What Not to Flush While Travelling

  • Cynthia Ord
  • 19 November 2012

“Don’t flush paper in the toilet.”

Some variation of this message, often in quirkily translated English, is perhaps the most ubiquitous signage I’ve seen in my travels abroad. To me, it is now a lot like “No smoking” signs; yes, they’re usually clearly stated, but the notion has become implied over time – when in doubt, your best bet is not to do it.

"don't throw paper in the toilet" sign in Galapagos

A sign on a small cruise ship in the ecologically delicate Galapagos Islands. Photo courtesy of Cynthia Ord

Tourism Wear and Tear

I began pondering the problem of flushed paper after I started travelling and studying tourism. A class I took in tourism economics began by juxtaposing the impacts of tourism: positive on the left, negative on the right. On the right side appeared “strain on public infrastructure.”

As we learned and discussed, it’s true. Tourists place a disproportionate amount of stress on a place’s vital systems. Compared to many local populations, we use a lot of fresh water and energy, we generate a lot of waste and we spend a lot of time on the roads and runways.

The question is: How can we curb our impact on local facilities?

Curbing the Impact

The first step for all travellers is to become more mindful of local infrastructure and how delicate it may be, especially compared to our own. For example, most parts of the world simply do not have septic systems as strong as the ones in urban areas of developed countries. Even the small mountain towns of my home state of Colorado can’t handle wastewater as well as my city can.

It’s not the most pleasant topic to think about, but a lot happens when you flush a toilet. You’re assigning the task of wastewater treatment to both the private building you’re using and the public grid to which the building is attached.

So lighten the load a bit by not flushing toilet paper. While it may seem unsanitary to toss used tissue in the wastebasket, it’s actually much more sanitary than clogging up the septic system.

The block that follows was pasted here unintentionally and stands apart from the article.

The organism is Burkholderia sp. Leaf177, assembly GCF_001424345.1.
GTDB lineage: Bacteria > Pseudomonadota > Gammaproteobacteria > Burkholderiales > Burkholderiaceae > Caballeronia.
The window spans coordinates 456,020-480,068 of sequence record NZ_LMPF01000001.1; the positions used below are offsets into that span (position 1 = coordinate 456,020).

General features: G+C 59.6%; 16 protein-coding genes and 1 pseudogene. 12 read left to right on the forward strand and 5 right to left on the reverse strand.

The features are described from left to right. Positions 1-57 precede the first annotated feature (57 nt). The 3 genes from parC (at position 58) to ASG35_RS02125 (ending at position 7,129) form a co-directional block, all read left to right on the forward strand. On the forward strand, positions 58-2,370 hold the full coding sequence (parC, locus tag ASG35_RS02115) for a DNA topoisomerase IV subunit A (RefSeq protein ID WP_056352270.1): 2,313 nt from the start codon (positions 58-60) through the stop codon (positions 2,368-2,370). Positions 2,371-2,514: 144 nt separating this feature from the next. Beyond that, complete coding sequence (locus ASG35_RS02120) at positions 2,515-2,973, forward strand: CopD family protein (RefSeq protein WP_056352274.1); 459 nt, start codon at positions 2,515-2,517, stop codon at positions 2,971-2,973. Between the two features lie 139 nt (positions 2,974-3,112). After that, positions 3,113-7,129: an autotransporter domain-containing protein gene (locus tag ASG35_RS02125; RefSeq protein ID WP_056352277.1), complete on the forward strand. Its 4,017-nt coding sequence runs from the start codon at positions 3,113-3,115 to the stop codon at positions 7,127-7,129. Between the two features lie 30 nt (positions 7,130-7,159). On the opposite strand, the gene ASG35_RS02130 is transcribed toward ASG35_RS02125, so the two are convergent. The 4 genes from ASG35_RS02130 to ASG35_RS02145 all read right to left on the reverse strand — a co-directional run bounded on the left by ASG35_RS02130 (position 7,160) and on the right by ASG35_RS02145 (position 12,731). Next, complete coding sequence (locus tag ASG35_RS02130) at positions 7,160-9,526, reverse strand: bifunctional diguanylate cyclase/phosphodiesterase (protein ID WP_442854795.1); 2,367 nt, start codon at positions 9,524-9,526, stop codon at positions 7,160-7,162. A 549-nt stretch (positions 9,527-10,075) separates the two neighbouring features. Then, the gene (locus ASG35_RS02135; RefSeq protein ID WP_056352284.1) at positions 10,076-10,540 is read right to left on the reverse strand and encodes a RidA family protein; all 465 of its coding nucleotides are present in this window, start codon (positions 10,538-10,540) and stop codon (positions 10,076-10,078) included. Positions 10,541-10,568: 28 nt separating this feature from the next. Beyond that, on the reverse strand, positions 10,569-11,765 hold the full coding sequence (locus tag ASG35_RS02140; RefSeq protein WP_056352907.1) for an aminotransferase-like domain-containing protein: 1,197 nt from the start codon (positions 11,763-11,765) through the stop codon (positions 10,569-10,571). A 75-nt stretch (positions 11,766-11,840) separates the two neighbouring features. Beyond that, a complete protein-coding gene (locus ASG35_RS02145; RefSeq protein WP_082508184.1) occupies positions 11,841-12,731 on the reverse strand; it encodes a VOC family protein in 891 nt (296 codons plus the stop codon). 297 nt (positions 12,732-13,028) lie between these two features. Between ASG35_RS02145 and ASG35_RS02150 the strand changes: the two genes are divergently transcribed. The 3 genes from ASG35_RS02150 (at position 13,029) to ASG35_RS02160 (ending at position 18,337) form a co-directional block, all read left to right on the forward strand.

do not flush the toilet paper, Greece

Signage about flushing paper in Greece. Photo courtesy of flickr/nataliedowne

When Not to Flush Paper

Old habits die hard, so it may take some adjusting. If it’s your first time in a new place, pause. Think about the following:

  • If you have seen a “don’t flush paper” sign in any local bathroom, it is probably true for all bathrooms in the area, so don’t flush paper.
  • If you see crumpled toilet paper in the wastebasket, don’t flush paper.
  • If you are travelling in a rural area, don’t flush paper.
  • If you are in a city’s historical centre, don’t flush paper.
  • If the water pressure is very low, don’t flush paper.
  • If you are in a developing country, don’t flush paper.
  • Ladies, don’t flush your sanitary items. It’s a strain for wastewater systems anywhere.
  • If you don’t enjoy using a plunger while travelling, don’t flush paper.
  • If in doubt, don’t flush paper.

Have you seen a sign about flushing toilet paper while traveling? Tell us where you saw it!

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Cynthia Ord

Cynthia Ord discovered the WHL Group while interning with the local partner Outdoor Albania for a summer. She is currently based in her hometown of Denver, Colorado, helping out with The Travel Word newsletter, and planning her next trip. On the side, she writes about the impacts of tourism for her blog, tourism, people and the earth.
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health, how to, opinion, personal experience, responsible travel,

2 Responses to “What Not to Flush While Travelling”

  1. a ward says:

    Cyprus has a no paper policy as all their water is recycled. Each family buys drinking water from slot machines in the street

  2. Mika says:

    This is so true! I come from a developing country, where the norm is to toss all the paper in the trash bin. When I went to Europe and the US, I was surprised to see that everything was tossed in the toilet, including toilet seat covers! Made me think “Wow, why don’t their toilets clog?”

    Another word of advice when travelling in developing nations: Keep a pack of tissue or wet wipes in your bag. It doesn’t come free in public toilets.


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